What is the purpose of a FODMAP diet?
A FODMAP diet is a 3 step diet used to help manage the symptoms of medically diagnosed irritable bowel syndrome (IBS). IBS is a very common gut problem with symptoms including abdominal (tummy) pain, bloating, wind (farting) and changes in bowel habit (diarrhoea, constipation or both).
The aims of the diet are to:
- Learn which foods and FODMAPs you tolerate, and which trigger your IBS symptoms. Understanding this will help you to follow a less restrictive, more nutritionally balanced diet for the long term that only restricts foods that trigger your IBS symptoms.
- Assess whether your IBS symptoms are sensitive to FODMAPs. Not everyone with IBS will improve on a low FODMAP diet. So it is important to understand whether you are among the ¾ of IBS sufferers who improve on the diet, or the ¼ of IBS sufferers who do not experience symptom improvement on the diet and therefore need to consider other IBS therapies.
How to follow a FODMAP diet
A FODMAP diet is a 3 step diet.
In Step 1, you will swap high FODMAP foods in your diet for low FODMAP alternatives. For example, if you normally eat wheat-based toast with honey for breakfast, you could swap to sourdough spelt toast with jam.The Food Guide of the Monash FODMAP App is very useful in this step of the diet. Use the simple traffic light system to identify high (red) and moderate (amber) FODMAP foods that you will swap for low (green) FODMAP alternatives. Follow the Step 1 diet for 2-6 weeks. If your symptoms improved after 2-6 weeks on the Step 1 diet, it is time to move onto the Step 2 diet. If they did not improve, it might be that your IBS symptoms are not sensitive to FODMAPs and you need to consider other therapies, such as stress reduction, gut directed hypnotherapy, over-the-counter medications such as laxatives, fibre supplements, or prescription medications.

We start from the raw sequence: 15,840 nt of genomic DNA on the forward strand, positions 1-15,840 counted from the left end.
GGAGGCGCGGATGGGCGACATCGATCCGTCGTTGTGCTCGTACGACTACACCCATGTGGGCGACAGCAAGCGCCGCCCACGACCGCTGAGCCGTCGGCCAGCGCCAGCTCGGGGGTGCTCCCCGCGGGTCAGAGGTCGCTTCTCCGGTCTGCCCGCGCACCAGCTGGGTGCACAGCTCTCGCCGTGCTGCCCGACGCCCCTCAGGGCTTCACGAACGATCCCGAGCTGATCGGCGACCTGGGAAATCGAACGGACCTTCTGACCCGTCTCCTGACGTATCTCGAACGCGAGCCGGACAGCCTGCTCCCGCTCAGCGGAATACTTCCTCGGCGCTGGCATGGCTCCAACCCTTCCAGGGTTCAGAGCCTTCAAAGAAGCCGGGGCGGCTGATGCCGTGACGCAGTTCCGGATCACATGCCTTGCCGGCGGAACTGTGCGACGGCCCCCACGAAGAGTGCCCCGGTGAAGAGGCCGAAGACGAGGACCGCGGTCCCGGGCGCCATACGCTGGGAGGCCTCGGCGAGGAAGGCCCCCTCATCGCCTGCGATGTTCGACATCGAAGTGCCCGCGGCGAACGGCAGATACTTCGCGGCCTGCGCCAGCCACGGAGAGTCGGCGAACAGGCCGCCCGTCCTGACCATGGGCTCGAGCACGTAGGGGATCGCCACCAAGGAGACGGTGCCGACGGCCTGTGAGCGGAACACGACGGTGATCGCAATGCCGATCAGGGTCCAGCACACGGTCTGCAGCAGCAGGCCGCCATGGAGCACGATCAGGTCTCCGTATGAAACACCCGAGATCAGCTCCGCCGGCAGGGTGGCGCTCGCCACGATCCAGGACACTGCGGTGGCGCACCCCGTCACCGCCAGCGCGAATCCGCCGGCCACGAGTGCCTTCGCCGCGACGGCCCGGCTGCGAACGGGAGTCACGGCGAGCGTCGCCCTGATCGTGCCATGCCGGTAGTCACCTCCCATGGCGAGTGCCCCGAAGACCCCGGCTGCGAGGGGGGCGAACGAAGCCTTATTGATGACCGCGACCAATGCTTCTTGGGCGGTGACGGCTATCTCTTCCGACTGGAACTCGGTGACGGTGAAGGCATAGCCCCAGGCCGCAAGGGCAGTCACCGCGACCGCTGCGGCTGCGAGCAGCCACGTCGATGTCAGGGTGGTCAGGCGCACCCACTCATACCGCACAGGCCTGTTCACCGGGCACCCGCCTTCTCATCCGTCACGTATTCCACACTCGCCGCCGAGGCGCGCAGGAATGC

In Step 2, you continue your low FODMAP diet (as per step 1). However, you will complete a series of ‘FODMAP challenges’ to identify which FODMAPs you tolerate and which trigger symptoms. FODMAP ‘challenges’ involve eating a food rich in only 1 FODMAP group daily for 3 days and monitoring symptoms. The diary section of the Monash FODMAP App is very useful in this step, as it lists foods that you can use for each FODMAP challenge. These foods are recommended because they contain large amounts of one FODMAP type. For instance, milk is high in lactose, but does not contain any other FODMAPs. Very common foods (such as apple, pear, certain legumes and wheat products) that are high in two FODMAP types are also included as optional challenges in the diary (seen below). After each 3-day challenge, record how well you tolerated the FODMAP(s). You can do this using a paper diary, or the Diary in the Monash FODMAP App. The in-app Diary allows you to record challenge foods eaten, IBS symptom type and severity, bowel habit and stress levels.
In Step 3, the aim is to relax dietary restrictions as much as possible, expand the variety of foods included in your diet and establish a ‘personalised FODMAP diet’ for the long-term. In this step well tolerated foods and FODMAPs are reintroduced to your diet, while poorly tolerated foods and FODMAPs are restricted, but only to a level that provides symptom relief. We recommend that you repeat challenges of poorly tolerated foods and FODMAPs over time to see whether your tolerance changes. You can also use the Filter function in the Monash FODMAP App to personalise your app experience during Step 3 of the diet.
Where to get help
A FODMAP diet should be followed under the guidance of a dietitian who has specialty skills in managing IBS and using a FODMAP diet. Monash FODMAP Trained Dietitians can be found on our App and website, via the Monash FODMAP Dietitian Directory. All dietitians listed in our Dietitian Directory have completed and passed our 30 hour online course on FODMAPs and IBS.
For dietitians - learn more about our Monash FODMAP online training